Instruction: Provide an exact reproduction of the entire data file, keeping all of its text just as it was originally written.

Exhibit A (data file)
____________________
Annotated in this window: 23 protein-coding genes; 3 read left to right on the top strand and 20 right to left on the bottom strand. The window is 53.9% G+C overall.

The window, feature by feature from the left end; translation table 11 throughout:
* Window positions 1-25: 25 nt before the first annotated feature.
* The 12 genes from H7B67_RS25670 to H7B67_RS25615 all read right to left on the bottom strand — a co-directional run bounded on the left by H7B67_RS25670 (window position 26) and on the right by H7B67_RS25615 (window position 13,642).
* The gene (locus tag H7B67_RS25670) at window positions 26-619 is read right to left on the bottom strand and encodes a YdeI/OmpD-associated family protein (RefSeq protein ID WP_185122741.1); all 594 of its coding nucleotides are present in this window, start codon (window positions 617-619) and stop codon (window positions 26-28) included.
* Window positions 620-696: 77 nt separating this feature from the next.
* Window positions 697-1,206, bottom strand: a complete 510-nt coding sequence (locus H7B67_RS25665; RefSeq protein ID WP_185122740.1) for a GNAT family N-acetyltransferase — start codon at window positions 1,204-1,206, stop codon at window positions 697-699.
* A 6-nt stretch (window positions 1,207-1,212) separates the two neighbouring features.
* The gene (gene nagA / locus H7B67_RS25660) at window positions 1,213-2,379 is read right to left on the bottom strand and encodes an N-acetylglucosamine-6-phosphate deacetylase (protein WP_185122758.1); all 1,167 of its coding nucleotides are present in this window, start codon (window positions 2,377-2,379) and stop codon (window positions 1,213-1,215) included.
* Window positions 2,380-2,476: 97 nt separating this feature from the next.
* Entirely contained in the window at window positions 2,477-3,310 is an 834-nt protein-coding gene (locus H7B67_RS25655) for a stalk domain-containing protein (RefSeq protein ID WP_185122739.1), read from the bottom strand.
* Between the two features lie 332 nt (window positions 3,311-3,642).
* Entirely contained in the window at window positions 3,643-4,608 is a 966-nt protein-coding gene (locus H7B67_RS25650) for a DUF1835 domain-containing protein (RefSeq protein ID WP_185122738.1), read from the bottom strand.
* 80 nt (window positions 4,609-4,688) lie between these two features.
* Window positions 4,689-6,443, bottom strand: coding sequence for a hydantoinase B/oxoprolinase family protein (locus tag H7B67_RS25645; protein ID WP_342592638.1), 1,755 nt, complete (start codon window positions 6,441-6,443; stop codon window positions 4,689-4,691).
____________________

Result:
Annotated in this window: 23 protein-coding genes; 3 read left to right on the top strand and 20 right to left on the bottom strand. The window is 53.9% G+C overall.

The window, feature by feature from the left end; translation table 11 throughout:
* Window positions 1-25: 25 nt before the first annotated feature.
* The 12 genes from H7B67_RS25670 to H7B67_RS25615 all read right to left on the bottom strand — a co-directional run bounded on the left by H7B67_RS25670 (window position 26) and on the right by H7B67_RS25615 (window position 13,642).
* The gene (locus tag H7B67_RS25670) at window positions 26-619 is read right to left on the bottom strand and encodes a YdeI/OmpD-associated family protein (RefSeq protein ID WP_185122741.1); all 594 of its coding nucleotides are present in this window, start codon (window positions 617-619) and stop codon (window positions 26-28) included.
* Window positions 620-696: 77 nt separating this feature from the next.
* Window positions 697-1,206, bottom strand: a complete 510-nt coding sequence (locus H7B67_RS25665; RefSeq protein ID WP_185122740.1) for a GNAT family N-acetyltransferase — start codon at window positions 1,204-1,206, stop codon at window positions 697-699.
* A 6-nt stretch (window positions 1,207-1,212) separates the two neighbouring features.
* The gene (gene nagA / locus H7B67_RS25660) at window positions 1,213-2,379 is read right to left on the bottom strand and encodes an N-acetylglucosamine-6-phosphate deacetylase (protein WP_185122758.1); all 1,167 of its coding nucleotides are present in this window, start codon (window positions 2,377-2,379) and stop codon (window positions 1,213-1,215) included.
* Window positions 2,380-2,476: 97 nt separating this feature from the next.
* Entirely contained in the window at window positions 2,477-3,310 is an 834-nt protein-coding gene (locus H7B67_RS25655) for a stalk domain-containing protein (RefSeq protein ID WP_185122739.1), read from the bottom strand.
* Between the two features lie 332 nt (window positions 3,311-3,642).
* Entirely contained in the window at window positions 3,643-4,608 is a 966-nt protein-coding gene (locus H7B67_RS25650) for a DUF1835 domain-containing protein (RefSeq protein ID WP_185122738.1), read from the bottom strand.
* 80 nt (window positions 4,609-4,688) lie between these two features.
* Window positions 4,689-6,443, bottom strand: coding sequence for a hydantoinase B/oxoprolinase family protein (locus tag H7B67_RS25645; protein ID WP_342592638.1), 1,755 nt, complete (start codon window positions 6,441-6,443; stop codon window positions 4,689-4,691).